I am fascinated by the idea of fashion and clothing as a physical expression of spiritual realities. The glass beads I use in my wearable beaded designs embody light (spirit) frozen in physical form (life on earth), and I find them to be a poetic and beautiful way of expressing these spiritual essences. My artistic philosophy is derived largely from the anthroposophical view that art's purpose should be to bring an experience of the spiritual into our material world. Beauty is the primary vehicle through which the spirit shines into and resonates with our senses. Therefore, beauty is a key element in my work and largely determines its direction. I feel that even the so-called "traditional women's needlearts" (such as handknitting) can be elevated to fine arts when this philosophy of beauty is applied to them.
Biography: Bonnie Van Hall was born in 1962 in Grand Haven, Michigan. While living in Hawaii in 1987, she learned basic beading techniques and began to make jewelry. After several years of travel, Bonnie settled in Prescott, Arizona where she earned a Bachelor of Arts degree in Transpersonal Psychology. In addition to her studies involving the human mind and spirit, she has long been involved in research into other topics such as quantum physics, sacred geometry, both fractal and occult mathematics, and cosmology. In 1997, after ten years of working with various off-loom jewelry-making techniques, Bonnie began to pursue a long-held interest in creating larger beaded pieces. Intrigued with the possibilities inherent in beading larger surface areas, she designed and executed several tapestries on a large handmade beading loom. While these tapestries allowed for more versatility in pattern design because of their larger size, she found that they lacked a flexibility in form, as they were limited to the size and shape of the loom itself. In pulling together aspects from both types of work (both loom and off-loom), she has conceived a line of clothing that incorporates a "fabric", similar to a glass chain-mail, made entirely of beads and thread. This, she finds, allows her the versatility necessary to incorporate larger and more intricate patterns, while rendering a finished piece that is no longer restricted to the rectangular (and stiffly flat) shape imposed by the loom. In future works, Bonnie plans to expand further upon the theme of three dimensions through the use of various bead-layering techniques, as well as the use of color and geometric form to create an illusion of greater depth. Her goals also include an exploration of the spiritual dimension of form, and its relationship to the ideas expressed in Platonic philosophy, anthroposophy, and Jungian psychology.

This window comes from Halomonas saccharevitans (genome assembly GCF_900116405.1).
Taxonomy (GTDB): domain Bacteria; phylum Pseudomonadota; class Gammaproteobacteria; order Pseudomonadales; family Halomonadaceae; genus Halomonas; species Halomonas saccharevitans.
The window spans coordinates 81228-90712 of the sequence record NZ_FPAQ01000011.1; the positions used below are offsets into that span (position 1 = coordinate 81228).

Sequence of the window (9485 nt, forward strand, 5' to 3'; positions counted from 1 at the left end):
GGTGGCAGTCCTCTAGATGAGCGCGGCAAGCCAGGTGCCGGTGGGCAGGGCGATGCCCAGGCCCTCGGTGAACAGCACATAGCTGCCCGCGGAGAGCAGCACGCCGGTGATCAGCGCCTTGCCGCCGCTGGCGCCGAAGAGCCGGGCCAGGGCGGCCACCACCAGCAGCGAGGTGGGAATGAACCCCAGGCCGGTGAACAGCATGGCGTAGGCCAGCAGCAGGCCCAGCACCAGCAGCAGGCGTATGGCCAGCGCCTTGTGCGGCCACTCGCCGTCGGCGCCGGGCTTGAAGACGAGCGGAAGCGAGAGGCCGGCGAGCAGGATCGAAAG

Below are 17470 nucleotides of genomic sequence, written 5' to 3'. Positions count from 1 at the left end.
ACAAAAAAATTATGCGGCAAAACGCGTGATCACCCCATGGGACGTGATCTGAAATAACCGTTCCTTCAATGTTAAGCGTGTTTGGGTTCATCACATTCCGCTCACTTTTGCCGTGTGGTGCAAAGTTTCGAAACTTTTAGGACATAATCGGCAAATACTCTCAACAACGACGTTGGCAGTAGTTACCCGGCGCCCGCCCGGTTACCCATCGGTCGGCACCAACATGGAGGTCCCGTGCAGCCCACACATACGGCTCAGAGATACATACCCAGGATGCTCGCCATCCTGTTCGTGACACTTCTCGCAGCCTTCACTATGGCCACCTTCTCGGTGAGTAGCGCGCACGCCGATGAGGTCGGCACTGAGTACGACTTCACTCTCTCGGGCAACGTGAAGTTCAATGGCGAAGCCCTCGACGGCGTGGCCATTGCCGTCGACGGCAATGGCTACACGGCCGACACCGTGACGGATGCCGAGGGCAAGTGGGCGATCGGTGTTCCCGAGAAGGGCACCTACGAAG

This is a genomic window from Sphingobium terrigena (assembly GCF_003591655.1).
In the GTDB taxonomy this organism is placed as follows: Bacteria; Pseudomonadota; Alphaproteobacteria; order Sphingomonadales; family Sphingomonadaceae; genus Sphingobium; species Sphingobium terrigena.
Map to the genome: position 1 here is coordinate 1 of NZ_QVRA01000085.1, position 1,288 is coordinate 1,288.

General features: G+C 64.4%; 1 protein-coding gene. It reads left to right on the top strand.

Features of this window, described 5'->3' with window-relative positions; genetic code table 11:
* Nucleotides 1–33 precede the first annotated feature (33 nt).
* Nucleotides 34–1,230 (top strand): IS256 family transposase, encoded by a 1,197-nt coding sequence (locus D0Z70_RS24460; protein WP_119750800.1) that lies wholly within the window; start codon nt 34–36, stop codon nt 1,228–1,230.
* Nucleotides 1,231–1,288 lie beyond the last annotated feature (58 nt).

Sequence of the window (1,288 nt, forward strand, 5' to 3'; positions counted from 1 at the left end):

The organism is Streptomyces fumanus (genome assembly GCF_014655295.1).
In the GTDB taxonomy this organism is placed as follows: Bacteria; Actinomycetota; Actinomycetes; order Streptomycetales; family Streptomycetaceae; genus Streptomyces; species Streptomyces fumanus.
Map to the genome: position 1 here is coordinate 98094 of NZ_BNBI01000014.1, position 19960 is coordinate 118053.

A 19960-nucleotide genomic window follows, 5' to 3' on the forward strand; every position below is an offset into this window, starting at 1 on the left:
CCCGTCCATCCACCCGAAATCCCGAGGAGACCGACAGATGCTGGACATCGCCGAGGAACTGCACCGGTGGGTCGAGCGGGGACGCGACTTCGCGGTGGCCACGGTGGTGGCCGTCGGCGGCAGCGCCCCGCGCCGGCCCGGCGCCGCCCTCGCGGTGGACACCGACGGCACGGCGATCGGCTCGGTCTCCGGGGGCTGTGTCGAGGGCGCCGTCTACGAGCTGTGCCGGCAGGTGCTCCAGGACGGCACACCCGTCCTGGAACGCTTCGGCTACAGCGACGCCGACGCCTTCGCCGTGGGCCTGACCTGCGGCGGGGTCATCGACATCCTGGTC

Country: United States
Site: GlassWear Art Couture
Development by Magic Web Solutions.